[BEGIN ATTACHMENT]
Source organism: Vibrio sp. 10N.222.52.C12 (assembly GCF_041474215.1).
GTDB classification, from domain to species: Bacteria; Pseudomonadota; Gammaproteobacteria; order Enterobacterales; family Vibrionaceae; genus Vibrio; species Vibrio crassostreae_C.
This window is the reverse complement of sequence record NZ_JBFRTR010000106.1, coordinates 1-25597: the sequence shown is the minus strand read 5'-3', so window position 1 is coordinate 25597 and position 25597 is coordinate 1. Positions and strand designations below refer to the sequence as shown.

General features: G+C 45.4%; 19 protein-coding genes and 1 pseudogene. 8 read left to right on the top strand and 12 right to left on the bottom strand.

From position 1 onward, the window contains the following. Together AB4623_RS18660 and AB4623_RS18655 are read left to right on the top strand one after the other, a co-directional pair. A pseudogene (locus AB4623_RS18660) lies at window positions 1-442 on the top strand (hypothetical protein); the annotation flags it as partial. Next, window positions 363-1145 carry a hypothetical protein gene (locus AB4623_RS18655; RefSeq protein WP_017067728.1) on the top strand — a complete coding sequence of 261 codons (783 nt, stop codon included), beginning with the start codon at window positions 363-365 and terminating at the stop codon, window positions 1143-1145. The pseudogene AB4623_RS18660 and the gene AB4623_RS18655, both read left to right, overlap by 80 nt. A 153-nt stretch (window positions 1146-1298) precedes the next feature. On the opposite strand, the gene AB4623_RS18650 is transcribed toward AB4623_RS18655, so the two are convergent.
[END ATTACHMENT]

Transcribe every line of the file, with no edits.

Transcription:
Source organism: Vibrio sp. 10N.222.52.C12 (assembly GCF_041474215.1).
GTDB classification, from domain to species: Bacteria; Pseudomonadota; Gammaproteobacteria; order Enterobacterales; family Vibrionaceae; genus Vibrio; species Vibrio crassostreae_C.
This window is the reverse complement of sequence record NZ_JBFRTR010000106.1, coordinates 1-25597: the sequence shown is the minus strand read 5'-3', so window position 1 is coordinate 25597 and position 25597 is coordinate 1. Positions and strand designations below refer to the sequence as shown.

General features: G+C 45.4%; 19 protein-coding genes and 1 pseudogene. 8 read left to right on the top strand and 12 right to left on the bottom strand.

From position 1 onward, the window contains the following. Together AB4623_RS18660 and AB4623_RS18655 are read left to right on the top strand one after the other, a co-directional pair. A pseudogene (locus AB4623_RS18660) lies at window positions 1-442 on the top strand (hypothetical protein); the annotation flags it as partial. Next, window positions 363-1145 carry a hypothetical protein gene (locus AB4623_RS18655; RefSeq protein WP_017067728.1) on the top strand — a complete coding sequence of 261 codons (783 nt, stop codon included), beginning with the start codon at window positions 363-365 and terminating at the stop codon, window positions 1143-1145. The pseudogene AB4623_RS18660 and the gene AB4623_RS18655, both read left to right, overlap by 80 nt. A 153-nt stretch (window positions 1146-1298) precedes the next feature. On the opposite strand, the gene AB4623_RS18650 is transcribed toward AB4623_RS18655, so the two are convergent.